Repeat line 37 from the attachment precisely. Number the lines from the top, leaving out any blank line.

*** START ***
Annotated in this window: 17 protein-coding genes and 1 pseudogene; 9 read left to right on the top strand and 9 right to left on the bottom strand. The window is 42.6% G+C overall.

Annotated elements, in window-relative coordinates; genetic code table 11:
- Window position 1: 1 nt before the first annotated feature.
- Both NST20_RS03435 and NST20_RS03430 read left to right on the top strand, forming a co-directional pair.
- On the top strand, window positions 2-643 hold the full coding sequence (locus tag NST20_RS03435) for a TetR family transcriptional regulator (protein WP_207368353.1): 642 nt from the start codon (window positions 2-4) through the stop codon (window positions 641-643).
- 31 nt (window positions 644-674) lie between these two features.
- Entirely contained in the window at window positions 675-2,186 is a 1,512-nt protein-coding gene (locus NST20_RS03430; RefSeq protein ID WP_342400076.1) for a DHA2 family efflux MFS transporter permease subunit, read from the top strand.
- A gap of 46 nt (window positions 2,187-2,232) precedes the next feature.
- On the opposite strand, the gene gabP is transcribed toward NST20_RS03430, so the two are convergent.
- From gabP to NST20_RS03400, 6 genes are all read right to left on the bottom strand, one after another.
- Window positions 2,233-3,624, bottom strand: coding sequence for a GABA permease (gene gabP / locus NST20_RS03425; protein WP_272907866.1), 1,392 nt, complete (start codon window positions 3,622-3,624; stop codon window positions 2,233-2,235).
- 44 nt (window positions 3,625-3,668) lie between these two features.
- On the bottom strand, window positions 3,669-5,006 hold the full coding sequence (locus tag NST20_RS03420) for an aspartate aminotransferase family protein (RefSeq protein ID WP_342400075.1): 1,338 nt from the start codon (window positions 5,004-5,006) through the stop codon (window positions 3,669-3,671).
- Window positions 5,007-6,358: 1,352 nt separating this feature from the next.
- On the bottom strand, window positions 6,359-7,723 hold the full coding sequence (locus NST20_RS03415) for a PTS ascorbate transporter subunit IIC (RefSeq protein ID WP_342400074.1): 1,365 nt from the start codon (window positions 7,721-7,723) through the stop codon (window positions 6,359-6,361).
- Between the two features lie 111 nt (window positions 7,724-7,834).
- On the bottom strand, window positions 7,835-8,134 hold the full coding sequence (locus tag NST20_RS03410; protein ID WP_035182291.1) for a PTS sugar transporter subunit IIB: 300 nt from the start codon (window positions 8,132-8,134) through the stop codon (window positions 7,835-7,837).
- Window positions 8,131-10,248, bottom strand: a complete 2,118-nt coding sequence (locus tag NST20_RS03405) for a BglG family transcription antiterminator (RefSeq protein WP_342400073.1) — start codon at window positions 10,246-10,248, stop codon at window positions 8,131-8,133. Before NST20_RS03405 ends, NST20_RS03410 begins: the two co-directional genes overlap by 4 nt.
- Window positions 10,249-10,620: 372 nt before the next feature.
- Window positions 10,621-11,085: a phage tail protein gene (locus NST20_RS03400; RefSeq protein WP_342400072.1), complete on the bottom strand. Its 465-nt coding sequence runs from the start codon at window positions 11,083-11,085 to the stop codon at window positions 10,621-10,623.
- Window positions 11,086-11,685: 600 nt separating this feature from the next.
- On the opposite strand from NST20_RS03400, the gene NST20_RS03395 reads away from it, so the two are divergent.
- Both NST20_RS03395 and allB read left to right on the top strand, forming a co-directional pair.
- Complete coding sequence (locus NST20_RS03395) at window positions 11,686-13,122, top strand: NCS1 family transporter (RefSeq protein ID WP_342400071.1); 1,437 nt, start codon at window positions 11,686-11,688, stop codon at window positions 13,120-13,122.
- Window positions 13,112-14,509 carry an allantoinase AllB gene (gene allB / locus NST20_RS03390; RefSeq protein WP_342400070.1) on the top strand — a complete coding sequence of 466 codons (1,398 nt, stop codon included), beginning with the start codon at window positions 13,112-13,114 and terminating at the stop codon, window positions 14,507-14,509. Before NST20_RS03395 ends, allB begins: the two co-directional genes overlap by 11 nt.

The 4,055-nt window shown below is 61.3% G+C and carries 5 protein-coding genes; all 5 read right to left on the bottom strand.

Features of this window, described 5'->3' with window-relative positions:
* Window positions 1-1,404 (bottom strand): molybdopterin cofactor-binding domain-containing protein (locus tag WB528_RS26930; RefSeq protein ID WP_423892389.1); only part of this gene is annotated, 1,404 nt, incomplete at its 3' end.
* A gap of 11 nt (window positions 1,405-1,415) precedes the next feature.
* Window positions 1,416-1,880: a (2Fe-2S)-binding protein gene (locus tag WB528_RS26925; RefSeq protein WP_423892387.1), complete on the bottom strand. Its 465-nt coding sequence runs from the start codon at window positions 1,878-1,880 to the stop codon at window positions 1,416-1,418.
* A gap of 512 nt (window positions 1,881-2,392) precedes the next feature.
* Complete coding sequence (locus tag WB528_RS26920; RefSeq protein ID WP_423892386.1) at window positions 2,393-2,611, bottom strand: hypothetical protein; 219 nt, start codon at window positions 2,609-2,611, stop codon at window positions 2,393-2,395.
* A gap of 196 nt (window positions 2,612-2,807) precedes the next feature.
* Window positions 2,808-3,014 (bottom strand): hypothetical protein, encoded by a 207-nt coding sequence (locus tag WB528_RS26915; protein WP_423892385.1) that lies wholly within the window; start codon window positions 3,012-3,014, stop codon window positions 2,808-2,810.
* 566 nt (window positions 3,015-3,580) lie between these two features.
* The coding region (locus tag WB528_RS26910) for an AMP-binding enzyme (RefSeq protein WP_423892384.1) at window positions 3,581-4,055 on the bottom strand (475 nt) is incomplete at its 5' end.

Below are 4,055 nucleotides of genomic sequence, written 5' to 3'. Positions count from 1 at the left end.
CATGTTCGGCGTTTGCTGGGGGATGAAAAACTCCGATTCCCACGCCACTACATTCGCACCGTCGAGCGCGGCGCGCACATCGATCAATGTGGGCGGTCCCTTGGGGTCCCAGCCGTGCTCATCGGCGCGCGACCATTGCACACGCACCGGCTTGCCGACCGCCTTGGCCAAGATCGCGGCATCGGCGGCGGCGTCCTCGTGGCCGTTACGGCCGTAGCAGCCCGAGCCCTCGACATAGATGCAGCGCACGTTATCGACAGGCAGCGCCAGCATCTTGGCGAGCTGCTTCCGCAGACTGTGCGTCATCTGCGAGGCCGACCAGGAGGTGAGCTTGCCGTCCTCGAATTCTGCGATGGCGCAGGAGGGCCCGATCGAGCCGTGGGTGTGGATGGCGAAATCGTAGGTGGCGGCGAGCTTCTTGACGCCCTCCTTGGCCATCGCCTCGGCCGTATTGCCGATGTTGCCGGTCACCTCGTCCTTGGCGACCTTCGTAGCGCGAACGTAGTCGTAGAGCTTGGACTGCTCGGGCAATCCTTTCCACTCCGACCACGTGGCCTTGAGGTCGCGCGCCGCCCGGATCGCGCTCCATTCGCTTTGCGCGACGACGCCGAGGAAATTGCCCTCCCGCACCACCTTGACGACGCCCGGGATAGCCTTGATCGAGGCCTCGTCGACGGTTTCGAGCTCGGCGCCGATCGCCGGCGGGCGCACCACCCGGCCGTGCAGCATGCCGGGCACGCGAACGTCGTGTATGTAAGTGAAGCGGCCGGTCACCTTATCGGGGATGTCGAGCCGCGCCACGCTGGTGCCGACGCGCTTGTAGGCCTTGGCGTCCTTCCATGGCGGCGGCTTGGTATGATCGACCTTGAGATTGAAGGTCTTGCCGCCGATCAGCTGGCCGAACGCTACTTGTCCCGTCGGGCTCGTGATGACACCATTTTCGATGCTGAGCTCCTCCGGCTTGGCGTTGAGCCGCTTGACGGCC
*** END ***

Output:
Below are 4,055 nucleotides of genomic sequence, written 5' to 3'. Positions count from 1 at the left end.